The general feeling that there is a lot going on and a lot of individual cases written up was matched by a strong shared desire for someone (who?) to synthesise work in a structured way and distil general impressions for the wider practitioner group. This implies common frameworks for analysing a wide range of reports, studies, cases, etc. in a structured way. As someone said, “What are the known knowns we can say something plausible about, so we can work with that and focus research on what we really don’t understand?”

  1. Using big data to assess effectiveness of inclusive agribusiness

A number of databases on inclusive agribusiness (loosely defined) projects and business initiatives could be readily pointed out to. Would it be possible to sort through this from a big data angle and see what can be said about the effectiveness of inclusive agribusiness regarding different parameters, such as investment costs per farmer, greater inclusion of women, poverty reduction or net income increases? And could a mechanism for data sharing be set up to do this structurally, such as GALI?

  1. Cost-benefit analysis of inclusive business models

A subset of both 1 and 2, or the priority within those priorities, is to start with structured cost-benefit analysis of the business case that is supposed to be embedded lie in many initiatives. Inclusive agribusiness is meant to be a business proposition: what’s the evidence that it makes business sense?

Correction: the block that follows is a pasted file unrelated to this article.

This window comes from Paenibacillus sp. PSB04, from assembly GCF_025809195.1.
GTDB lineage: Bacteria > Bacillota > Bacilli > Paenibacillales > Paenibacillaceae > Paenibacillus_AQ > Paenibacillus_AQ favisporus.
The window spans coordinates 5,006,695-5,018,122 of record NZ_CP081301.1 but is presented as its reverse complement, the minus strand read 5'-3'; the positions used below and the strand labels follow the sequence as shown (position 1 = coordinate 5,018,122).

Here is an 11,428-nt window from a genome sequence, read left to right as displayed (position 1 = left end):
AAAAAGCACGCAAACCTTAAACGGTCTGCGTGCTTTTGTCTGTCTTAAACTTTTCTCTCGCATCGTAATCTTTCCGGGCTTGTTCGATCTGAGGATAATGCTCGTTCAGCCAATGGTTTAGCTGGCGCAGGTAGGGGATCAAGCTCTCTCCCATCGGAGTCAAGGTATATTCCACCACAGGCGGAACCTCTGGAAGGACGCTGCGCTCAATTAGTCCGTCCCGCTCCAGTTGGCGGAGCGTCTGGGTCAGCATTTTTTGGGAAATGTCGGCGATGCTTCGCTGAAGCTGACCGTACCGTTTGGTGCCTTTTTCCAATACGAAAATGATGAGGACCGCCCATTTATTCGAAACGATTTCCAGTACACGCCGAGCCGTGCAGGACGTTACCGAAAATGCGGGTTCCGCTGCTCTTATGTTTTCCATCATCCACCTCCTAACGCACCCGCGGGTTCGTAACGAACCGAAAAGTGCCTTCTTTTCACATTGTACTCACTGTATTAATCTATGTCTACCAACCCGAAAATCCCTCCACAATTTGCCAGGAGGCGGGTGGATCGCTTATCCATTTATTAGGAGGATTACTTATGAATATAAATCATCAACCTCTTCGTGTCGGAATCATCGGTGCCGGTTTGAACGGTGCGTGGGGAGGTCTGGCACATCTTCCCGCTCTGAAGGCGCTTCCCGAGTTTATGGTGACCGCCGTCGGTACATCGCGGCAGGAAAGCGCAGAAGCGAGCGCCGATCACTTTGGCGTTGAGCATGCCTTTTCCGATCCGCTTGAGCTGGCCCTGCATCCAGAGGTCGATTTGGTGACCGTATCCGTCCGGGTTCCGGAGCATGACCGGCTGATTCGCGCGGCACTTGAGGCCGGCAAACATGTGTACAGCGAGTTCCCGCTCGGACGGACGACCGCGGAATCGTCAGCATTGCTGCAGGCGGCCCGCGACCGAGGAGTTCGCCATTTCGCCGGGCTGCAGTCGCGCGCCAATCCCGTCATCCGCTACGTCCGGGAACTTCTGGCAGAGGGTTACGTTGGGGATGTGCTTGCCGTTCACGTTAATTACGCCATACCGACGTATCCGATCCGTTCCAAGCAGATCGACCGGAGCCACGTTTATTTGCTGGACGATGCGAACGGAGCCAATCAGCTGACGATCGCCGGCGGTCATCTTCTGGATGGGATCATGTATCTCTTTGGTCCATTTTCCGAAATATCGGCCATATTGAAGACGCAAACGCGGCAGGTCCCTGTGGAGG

1. Feeding system change makers

If inclusive agribusiness is about a fundamentally different way to design business, then it needs a paradigm shift in focus and methods towards a systemic approach for inclusive agribusiness. This requires stories, evidence and leadership that will take inclusiveness from a side issue to standard business operation. Work here needs to identify who such change makers are, probably very small in number, and what they need to drive a shift to greater inclusion.

While we did manage to distill clear research and implementation priorities, as well as key questions per theme (to be shared in the workshop report in the coming weeks), we did not come to a clear position on how to collaborate to take our priorities forward. An odd paradox ran throughout the two days. On the one hand, everyone valued the well-prepared face-to-face co-creative design process. This, all agreed, was how we really learnt the most from others. On the other hand, there was an underlying resistance to the idea of an explicit network or other structure that could play a number of crucial roles, such as facilitate synthesis of all the work going on, ensure high-quality face to face events, make on-going work much more accessible or helping research processes work at the pace with which investments and change takes place.

So: we value and want the outcomes of activities that aim to serve the larger whole, but we don’t want to commit to a network that can deliver such outcomes. Go figure.

Where does that leave us? Well, there is motivation to continue sharing all the good stuff as possible. Hence this month’s theme, which was directly inspired by the workshop. A number of people walked away with new contacts and plans for new collaborative work. Propositions are being developed for the four priority areas. And some of us will continue to network as and when we can, and invite others to the party.

Note: This month Seas of Change have teamed up with the Practitioner Hub for Inclusive Business to curate a series on ‘What’s new in inclusive agribusiness?’